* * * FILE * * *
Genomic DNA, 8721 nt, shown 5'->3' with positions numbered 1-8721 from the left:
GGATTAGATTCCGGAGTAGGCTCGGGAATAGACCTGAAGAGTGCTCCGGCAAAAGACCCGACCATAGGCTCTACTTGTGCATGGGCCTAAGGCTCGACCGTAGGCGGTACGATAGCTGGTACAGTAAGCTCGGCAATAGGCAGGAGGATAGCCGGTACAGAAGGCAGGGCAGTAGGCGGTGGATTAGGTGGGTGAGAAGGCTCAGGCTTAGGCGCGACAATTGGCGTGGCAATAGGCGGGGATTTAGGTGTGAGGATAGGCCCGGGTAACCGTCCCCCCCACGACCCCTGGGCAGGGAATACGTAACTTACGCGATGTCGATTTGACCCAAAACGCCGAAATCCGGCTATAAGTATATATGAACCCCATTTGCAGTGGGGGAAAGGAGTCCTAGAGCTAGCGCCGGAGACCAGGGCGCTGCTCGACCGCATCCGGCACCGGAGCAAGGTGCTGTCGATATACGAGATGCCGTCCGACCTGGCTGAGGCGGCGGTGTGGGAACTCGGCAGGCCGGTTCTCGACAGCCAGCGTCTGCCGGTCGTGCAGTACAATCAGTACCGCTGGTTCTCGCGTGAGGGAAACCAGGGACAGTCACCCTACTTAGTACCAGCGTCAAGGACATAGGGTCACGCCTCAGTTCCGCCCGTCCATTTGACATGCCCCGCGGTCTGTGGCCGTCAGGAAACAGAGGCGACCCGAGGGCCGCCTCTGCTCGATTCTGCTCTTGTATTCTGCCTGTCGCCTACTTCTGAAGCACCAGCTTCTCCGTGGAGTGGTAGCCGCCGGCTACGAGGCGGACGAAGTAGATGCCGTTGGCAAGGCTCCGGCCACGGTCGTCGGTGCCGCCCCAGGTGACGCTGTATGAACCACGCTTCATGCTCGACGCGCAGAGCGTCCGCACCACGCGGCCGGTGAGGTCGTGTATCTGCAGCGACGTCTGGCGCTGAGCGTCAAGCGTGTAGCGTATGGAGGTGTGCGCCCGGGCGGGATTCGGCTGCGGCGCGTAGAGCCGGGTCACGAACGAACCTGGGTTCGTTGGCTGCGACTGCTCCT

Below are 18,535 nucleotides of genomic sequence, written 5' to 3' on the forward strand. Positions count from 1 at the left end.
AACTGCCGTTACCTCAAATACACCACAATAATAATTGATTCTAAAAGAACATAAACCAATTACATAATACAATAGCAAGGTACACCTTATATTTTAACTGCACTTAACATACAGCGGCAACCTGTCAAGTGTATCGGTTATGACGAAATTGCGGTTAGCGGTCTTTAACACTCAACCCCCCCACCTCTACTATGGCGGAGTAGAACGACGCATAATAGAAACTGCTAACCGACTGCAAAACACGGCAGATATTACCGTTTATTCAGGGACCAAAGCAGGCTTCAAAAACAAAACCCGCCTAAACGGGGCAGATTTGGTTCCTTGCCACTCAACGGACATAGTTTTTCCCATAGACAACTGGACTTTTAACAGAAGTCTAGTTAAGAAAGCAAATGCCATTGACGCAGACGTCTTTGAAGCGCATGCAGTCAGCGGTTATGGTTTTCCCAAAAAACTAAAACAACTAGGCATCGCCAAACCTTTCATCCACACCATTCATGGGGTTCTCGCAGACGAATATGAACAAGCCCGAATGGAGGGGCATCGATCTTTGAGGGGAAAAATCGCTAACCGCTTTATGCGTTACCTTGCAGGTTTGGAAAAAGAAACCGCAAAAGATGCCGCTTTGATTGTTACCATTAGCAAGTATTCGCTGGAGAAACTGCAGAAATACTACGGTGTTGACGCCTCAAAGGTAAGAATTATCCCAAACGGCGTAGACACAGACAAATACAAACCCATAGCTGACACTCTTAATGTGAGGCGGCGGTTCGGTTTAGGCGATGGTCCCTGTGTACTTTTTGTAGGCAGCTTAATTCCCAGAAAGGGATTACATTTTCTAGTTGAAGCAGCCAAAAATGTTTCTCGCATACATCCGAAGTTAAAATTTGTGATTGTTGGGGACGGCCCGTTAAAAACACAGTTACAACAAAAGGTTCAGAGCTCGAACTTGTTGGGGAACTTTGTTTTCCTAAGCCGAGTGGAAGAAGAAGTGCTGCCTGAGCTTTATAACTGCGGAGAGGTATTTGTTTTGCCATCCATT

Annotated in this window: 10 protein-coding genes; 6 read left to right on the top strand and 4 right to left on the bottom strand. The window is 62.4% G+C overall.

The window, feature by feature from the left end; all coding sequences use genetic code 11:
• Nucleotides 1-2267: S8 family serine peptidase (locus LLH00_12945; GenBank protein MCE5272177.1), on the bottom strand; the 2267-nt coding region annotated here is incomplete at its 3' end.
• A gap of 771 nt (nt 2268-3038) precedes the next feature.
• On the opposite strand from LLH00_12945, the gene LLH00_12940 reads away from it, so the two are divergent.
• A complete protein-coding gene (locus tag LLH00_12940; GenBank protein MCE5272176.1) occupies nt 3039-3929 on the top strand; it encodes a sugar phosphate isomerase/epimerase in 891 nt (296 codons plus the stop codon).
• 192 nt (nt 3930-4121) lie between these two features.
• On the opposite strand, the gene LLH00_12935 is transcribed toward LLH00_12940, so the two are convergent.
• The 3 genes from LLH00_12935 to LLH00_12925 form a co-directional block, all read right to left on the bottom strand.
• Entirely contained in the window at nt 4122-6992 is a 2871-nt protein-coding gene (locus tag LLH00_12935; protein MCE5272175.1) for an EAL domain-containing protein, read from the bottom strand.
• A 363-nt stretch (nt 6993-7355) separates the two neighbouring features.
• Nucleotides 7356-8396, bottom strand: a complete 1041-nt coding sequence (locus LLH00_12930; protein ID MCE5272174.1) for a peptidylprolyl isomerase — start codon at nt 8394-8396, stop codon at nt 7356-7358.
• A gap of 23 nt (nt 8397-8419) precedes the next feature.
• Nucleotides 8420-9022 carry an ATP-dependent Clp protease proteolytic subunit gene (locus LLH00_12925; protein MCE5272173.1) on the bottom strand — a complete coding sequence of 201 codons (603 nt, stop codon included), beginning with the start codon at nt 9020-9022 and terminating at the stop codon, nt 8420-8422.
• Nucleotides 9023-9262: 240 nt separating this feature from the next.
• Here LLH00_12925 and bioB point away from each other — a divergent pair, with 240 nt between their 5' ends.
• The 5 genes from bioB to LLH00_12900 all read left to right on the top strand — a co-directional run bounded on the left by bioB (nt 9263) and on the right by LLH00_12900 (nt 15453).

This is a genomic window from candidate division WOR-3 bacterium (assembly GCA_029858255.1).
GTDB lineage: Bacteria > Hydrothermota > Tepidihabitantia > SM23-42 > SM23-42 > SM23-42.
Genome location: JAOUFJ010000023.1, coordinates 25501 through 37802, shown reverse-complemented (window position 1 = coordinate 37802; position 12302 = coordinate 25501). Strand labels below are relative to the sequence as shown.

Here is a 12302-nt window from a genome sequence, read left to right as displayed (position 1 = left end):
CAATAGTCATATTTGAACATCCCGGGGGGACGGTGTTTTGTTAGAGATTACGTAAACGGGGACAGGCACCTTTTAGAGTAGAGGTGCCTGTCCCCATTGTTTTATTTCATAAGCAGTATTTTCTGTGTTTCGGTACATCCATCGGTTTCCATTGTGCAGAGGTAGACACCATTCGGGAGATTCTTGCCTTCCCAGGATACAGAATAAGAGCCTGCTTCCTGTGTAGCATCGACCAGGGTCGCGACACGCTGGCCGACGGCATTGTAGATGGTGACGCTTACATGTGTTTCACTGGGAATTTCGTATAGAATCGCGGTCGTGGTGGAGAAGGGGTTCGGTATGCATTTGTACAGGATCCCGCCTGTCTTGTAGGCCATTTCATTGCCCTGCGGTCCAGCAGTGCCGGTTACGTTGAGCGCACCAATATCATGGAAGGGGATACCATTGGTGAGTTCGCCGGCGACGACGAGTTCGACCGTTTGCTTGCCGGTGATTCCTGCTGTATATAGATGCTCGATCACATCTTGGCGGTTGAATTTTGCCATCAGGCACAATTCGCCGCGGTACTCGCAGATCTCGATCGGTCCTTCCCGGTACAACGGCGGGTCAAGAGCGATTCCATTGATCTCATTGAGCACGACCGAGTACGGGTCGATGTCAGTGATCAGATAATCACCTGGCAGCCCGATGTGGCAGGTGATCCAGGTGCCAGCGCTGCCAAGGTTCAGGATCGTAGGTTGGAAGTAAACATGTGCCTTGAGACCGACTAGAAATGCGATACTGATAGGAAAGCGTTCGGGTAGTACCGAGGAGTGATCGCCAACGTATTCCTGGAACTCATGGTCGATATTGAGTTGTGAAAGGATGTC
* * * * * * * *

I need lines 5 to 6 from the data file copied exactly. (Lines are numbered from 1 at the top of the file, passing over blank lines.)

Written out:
Annotated in this window: 10 protein-coding genes; 6 read left to right on the top strand and 4 right to left on the bottom strand. The window is 62.4% G+C overall.

The window, feature by feature from the left end; all coding sequences use genetic code 11: